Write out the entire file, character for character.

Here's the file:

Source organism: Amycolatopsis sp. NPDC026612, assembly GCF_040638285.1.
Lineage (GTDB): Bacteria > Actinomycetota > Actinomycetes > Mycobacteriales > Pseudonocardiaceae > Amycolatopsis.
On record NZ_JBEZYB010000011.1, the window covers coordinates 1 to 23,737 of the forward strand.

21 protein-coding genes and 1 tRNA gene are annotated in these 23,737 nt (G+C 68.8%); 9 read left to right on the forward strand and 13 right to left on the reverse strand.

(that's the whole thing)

Source organism: Amycolatopsis sp. NPDC026612, assembly GCF_040638285.1.
Lineage (GTDB): Bacteria > Actinomycetota > Actinomycetes > Mycobacteriales > Pseudonocardiaceae > Amycolatopsis.
On record NZ_JBEZYB010000011.1, the window covers coordinates 1 to 23,737 of the forward strand.

21 protein-coding genes and 1 tRNA gene are annotated in these 23,737 nt (G+C 68.8%); 9 read left to right on the forward strand and 13 right to left on the reverse strand.